We don’t compete against each other because we understand we are competing against the rest of the world. So instead, we help each other out. Being able to learn and grow with each other has been so rewarding. I would love to run an international business in the future and its really important to be able to work with people from all over the world that may have a different way of thinking or doing things.
Innovation and entrepreneurship
My favourite module so far is the core module Innovation and Entrepreneurship. I loved the professor, Dr Michelle Rogan. She was so interesting and insightful and made the module really fun. I also want to get into innovation consulting and start up my own company in the future, so the module gave me some good tips as well as knowledge from great guest speakers.
A newfound interest in finance
I didn’t see myself ever liking finance or do anything finance related, but now I’m looking to potentially work for a financial institute! I never thought I could understand it or conceptualise financial concepts, but now I find it kind of interesting. I would still never work as an analyst or a role deep into finance but more or the marketing, communications side of it.
Global experiences: Copenhagen and Zambia
Our European trip to Copenhagen was an amazing experience. To be with all 70 of your classmates in a completely new city was so fun. During the day we went to visit different companies on sustainability and the Copenhagen Business School. At night we would go for dinner and drinks. We were already pretty close as a cohort before, but Copenhagen bonded us even further. An experience I definitely will never forget. For the upcoming Global Experience Week to Zambia, a lot of us are planning a trip to South Africa to do a safari so I think that will also be an unforgettable trip.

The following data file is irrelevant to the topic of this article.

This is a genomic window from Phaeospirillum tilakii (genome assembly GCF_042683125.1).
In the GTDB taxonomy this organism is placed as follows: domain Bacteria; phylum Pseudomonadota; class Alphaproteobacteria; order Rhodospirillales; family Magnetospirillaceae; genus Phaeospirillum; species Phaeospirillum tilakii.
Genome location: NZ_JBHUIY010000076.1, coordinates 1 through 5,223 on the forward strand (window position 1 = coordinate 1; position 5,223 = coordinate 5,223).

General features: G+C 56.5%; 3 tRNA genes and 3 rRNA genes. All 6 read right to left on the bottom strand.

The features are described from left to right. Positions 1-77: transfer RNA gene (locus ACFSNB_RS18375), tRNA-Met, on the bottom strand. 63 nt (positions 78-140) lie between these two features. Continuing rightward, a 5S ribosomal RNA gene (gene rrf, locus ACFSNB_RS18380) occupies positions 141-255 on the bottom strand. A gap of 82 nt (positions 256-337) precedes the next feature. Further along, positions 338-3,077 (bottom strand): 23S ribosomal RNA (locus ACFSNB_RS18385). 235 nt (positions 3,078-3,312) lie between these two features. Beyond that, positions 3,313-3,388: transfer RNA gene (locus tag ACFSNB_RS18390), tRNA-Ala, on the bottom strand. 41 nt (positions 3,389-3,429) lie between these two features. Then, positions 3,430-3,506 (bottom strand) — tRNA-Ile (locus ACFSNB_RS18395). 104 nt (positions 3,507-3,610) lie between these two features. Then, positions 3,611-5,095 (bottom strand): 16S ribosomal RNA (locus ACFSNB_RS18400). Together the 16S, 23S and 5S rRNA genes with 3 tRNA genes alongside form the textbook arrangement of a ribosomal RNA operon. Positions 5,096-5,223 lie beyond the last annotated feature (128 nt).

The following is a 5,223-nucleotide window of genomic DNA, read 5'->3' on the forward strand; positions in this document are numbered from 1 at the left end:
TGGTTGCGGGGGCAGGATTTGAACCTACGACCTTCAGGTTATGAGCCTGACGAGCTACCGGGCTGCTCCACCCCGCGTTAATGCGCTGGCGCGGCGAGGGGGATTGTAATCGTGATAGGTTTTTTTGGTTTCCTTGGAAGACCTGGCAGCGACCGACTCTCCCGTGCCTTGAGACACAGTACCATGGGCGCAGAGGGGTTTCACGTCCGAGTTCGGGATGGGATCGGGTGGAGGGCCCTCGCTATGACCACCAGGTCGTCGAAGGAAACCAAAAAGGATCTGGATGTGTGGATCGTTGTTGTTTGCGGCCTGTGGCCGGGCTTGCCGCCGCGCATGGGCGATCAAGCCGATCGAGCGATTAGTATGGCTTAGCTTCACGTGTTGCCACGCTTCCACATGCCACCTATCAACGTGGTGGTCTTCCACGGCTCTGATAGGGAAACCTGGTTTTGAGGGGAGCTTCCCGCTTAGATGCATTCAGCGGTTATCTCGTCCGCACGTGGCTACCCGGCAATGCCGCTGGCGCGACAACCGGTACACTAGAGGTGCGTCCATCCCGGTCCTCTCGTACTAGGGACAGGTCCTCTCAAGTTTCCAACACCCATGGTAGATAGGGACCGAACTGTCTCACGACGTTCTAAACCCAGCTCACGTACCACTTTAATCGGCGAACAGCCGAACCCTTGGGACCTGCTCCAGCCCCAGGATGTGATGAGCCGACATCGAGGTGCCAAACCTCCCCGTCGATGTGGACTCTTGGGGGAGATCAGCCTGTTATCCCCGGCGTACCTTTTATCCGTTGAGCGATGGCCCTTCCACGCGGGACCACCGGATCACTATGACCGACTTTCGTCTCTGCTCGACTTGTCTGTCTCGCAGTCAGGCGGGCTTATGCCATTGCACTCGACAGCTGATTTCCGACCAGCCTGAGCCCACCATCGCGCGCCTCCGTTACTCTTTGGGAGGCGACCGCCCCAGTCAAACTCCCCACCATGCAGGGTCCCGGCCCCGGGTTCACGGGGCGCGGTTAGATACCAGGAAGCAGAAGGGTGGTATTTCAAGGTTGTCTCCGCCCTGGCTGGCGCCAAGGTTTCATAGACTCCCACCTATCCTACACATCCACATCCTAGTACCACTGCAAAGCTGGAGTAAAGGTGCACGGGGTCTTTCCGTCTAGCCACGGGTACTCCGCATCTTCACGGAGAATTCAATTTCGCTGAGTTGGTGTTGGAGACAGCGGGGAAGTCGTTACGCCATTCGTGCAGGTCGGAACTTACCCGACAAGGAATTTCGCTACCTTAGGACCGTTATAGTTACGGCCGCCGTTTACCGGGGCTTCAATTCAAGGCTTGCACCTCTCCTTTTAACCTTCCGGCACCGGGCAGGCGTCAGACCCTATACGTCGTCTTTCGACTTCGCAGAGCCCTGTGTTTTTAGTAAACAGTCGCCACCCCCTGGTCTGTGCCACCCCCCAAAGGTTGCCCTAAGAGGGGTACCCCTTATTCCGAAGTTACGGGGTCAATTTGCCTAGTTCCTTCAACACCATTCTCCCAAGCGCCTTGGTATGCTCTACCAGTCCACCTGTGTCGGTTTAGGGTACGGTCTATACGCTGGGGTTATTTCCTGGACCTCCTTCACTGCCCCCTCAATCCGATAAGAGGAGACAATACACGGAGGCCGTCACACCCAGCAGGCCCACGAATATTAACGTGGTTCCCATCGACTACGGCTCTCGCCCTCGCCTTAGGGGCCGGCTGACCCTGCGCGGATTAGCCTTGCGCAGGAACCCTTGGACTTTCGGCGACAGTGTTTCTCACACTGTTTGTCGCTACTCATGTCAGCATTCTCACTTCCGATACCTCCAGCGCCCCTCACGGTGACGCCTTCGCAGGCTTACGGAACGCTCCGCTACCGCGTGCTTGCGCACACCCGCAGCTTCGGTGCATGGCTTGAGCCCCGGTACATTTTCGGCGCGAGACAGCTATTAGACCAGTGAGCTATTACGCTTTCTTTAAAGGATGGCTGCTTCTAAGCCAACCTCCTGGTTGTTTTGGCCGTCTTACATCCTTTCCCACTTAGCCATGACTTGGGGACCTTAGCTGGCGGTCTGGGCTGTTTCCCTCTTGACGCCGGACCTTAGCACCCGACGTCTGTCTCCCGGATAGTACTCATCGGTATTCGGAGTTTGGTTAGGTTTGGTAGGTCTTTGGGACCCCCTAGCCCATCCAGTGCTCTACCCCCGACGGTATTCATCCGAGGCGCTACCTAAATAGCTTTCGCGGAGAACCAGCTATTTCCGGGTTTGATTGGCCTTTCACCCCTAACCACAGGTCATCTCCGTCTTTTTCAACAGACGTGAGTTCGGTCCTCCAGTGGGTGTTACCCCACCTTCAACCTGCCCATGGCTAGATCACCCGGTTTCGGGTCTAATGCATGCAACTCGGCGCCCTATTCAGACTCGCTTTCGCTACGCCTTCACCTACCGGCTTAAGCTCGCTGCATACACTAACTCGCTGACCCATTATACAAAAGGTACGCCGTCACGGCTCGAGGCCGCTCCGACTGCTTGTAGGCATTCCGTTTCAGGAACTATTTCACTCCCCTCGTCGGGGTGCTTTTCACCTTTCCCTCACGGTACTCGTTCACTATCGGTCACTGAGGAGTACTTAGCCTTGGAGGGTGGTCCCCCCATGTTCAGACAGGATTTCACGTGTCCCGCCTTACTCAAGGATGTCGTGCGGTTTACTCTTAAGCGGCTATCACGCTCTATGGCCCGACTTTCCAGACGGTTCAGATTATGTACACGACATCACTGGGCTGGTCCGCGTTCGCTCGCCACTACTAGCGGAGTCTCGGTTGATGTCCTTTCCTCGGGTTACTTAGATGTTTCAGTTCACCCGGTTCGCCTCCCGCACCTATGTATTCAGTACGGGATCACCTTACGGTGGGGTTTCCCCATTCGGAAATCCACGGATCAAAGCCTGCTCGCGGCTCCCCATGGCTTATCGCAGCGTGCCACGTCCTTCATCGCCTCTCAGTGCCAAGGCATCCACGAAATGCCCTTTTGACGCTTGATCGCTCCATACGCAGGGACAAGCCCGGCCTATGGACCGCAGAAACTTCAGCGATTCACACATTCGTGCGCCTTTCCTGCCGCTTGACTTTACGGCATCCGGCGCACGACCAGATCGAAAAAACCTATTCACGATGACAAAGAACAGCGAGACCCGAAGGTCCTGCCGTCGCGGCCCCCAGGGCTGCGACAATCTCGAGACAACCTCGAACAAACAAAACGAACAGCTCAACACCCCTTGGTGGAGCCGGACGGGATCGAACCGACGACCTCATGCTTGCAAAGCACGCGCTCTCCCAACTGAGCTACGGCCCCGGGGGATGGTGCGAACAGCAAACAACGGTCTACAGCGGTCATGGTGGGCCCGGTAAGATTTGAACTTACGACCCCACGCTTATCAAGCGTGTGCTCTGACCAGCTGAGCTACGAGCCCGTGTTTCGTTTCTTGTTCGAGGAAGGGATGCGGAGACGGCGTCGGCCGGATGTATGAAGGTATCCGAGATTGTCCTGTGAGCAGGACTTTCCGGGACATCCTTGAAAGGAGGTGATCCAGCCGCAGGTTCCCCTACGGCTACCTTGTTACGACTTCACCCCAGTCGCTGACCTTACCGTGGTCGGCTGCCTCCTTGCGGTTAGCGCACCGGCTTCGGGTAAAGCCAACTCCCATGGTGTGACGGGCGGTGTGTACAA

Juggling everything on the Full-Time MBA
The most challenging part of the programme has been keeping up with everything. Classes, coursework, friends, networking events, jobs searches – there’s always so much going on and FOMO is a big thing! Prioritising your time can definitely be a bit of a challenge in the beginning when you are figuring out how the university system works and getting adjusted to a new country. The first month feels like you’re drowning but it’s nice to know everyone else is in the same boat as you and together you will overcome it.